The 5 P’s: Proper Planning Prevents Poor Performance
Steeltalk Webinar Series 2, Episode 2
Eli is an urban planner with 15 years of experience working both in Councils and private practice. Running his own planning consultancy for the past 7 years, Eli has a wealth of experience assessing DAs and giving planning advice to customers throughout NSW.
In this webinar, Eli chats with the Steelcorp team to demystify the Council approval process. Let’s kick off by taking a closer look at what a planner does and how they can add value to your project.
So, what is an urban planner and why do you need one?
An urban planner does much more than just working with Council planning controls: they apply overall knowledge about every aspect of the build, such as engineering, stormwater, landscaping, trees, and the site itself, and tie all these together in order to give property planning advice.
Because they have a broad understanding of many different topics, urban planners can often identify lots of unforeseen problems – which means they can get a negative rap!
However, your planner is ultimately there to help you find solutions, so although they might be pointing out issues you hadn’t even considered, their goal is to help you get your project across the line and keep both you and your Council happy.
What happens when you don’t engage an urban planner?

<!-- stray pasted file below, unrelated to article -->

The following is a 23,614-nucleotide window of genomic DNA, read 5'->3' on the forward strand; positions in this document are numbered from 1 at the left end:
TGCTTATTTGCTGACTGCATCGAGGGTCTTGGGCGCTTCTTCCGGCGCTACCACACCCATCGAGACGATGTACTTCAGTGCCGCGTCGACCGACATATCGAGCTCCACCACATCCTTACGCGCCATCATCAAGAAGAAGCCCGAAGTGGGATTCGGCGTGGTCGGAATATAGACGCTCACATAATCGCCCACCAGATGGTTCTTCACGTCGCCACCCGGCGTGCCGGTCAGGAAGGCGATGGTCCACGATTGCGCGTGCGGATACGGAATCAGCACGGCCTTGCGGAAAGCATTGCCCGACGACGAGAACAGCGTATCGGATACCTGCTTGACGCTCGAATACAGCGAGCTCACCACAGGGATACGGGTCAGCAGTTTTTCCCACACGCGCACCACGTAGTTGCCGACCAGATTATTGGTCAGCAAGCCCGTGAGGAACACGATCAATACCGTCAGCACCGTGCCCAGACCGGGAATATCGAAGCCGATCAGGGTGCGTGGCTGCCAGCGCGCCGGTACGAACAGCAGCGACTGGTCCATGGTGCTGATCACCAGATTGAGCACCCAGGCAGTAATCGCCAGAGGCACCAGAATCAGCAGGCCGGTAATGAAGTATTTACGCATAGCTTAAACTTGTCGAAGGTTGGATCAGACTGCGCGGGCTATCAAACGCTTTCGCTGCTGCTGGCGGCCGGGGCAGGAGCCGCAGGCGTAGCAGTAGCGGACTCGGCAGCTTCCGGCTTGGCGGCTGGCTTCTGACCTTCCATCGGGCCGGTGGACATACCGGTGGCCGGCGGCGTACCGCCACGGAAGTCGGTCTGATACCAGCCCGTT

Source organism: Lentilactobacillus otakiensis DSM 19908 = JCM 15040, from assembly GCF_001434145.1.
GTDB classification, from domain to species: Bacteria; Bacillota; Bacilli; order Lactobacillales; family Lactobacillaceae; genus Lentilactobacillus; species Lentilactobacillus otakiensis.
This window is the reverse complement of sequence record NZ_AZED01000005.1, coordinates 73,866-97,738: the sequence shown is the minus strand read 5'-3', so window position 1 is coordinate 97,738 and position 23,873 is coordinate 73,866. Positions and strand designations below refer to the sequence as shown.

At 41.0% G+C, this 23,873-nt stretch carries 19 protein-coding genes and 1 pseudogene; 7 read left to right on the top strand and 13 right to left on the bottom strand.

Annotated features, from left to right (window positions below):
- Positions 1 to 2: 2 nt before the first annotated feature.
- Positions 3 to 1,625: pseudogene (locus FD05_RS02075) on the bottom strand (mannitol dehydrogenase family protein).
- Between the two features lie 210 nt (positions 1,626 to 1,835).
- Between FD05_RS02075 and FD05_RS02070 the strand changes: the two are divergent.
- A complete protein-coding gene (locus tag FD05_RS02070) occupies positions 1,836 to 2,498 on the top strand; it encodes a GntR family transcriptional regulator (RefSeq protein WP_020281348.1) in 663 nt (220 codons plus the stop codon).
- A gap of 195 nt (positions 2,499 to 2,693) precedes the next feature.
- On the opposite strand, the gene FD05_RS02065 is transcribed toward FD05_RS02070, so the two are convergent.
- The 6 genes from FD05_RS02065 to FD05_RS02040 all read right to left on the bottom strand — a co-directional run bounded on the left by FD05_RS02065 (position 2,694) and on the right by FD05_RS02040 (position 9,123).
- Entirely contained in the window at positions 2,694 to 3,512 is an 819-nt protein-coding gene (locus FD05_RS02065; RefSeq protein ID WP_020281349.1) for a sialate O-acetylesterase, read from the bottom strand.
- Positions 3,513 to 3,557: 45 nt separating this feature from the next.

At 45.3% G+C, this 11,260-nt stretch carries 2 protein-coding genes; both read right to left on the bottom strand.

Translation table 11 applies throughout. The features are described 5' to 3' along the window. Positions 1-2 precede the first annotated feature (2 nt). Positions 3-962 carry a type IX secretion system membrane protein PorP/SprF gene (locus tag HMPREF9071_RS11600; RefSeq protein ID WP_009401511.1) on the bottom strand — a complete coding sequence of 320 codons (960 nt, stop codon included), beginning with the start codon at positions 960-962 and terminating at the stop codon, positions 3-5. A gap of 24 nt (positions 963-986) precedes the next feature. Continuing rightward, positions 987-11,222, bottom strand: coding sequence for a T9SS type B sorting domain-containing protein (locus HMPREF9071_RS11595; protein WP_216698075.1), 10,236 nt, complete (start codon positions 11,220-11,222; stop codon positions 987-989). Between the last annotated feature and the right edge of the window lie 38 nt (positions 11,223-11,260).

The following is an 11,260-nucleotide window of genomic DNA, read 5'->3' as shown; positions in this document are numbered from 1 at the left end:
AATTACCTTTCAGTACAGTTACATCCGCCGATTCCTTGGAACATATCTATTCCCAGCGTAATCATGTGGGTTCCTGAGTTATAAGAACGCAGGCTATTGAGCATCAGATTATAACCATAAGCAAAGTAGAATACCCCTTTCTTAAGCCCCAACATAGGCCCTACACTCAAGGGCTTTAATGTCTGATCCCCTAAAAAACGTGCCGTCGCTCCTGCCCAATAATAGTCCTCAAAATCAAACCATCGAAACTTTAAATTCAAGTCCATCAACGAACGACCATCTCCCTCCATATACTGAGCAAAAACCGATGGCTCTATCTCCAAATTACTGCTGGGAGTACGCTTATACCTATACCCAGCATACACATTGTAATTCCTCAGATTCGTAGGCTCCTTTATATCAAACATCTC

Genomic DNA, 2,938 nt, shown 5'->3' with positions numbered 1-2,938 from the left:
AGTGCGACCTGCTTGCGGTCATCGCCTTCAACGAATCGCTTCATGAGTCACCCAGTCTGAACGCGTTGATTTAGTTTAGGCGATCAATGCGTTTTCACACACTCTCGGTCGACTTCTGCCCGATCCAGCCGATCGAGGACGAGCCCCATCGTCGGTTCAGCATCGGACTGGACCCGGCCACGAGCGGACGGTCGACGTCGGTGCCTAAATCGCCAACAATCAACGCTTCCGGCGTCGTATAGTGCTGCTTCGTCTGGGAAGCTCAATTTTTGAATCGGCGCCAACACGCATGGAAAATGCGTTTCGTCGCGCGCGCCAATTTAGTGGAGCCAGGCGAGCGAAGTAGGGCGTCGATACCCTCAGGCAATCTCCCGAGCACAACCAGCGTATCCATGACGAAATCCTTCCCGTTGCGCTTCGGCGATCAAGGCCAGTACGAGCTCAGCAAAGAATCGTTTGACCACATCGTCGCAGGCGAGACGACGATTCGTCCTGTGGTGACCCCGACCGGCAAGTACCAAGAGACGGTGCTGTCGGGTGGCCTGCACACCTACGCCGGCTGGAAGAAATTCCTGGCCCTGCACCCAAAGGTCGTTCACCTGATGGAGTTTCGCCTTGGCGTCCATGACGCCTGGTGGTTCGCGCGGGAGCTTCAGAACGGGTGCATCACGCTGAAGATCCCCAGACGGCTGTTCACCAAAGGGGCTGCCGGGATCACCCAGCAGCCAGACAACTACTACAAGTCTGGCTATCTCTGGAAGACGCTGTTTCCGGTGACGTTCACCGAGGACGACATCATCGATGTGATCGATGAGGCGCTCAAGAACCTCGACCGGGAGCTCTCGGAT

We talk with a lot of people who are attempting to go it alone and build their project without the assistance of a planner. And, there’s definitely a common thread: they don’t have a lot of positive things to say about their Council!
Having a planner as part of your team helps you identify issues with your plans before they escalate, meaning they can be rectified earlier and pass through Council with fewer problems. Eli notes that one of the most common reasons a DA is rejected is due to incomplete documentation, so a planner will also be diligent in providing complete information in your planning applications.
Some other benefits of working with an urban planner include:
- Planners speak the same language as Councils
- They have a thorough understanding of all the elements involved
- They can deal with court cases should they arise in the future, and
- They are skilled at remaining calm under pressure!
This last point shouldn’t be underestimated – a self-managed project that is causing you enormous stress is going to negatively impact other parts of your life. With a planner on board, they can deal with Council and save you some stress and frustration.
Also, another key benefit of engaging a planner is that they will be with you the whole way through the project – even if it ends up in the land and environment court or in breach of planning controls. The experience they bring to the table can help resolve issues and minimise these problems.
Working with a planner: the different levels of approvals
In NSW where Eli operates, there are three types of approvals:
- Exempt Development
- Complying Development (CDC)
- Development Application (DA)
(Note that in Victoria the system is slightly different: a DA is known as a PP or planning permit, and a construction certificate is known as a building permit. Also, a CDC would be equivalent to a VicSmart application plus a building permit. More on Victorian permits here.)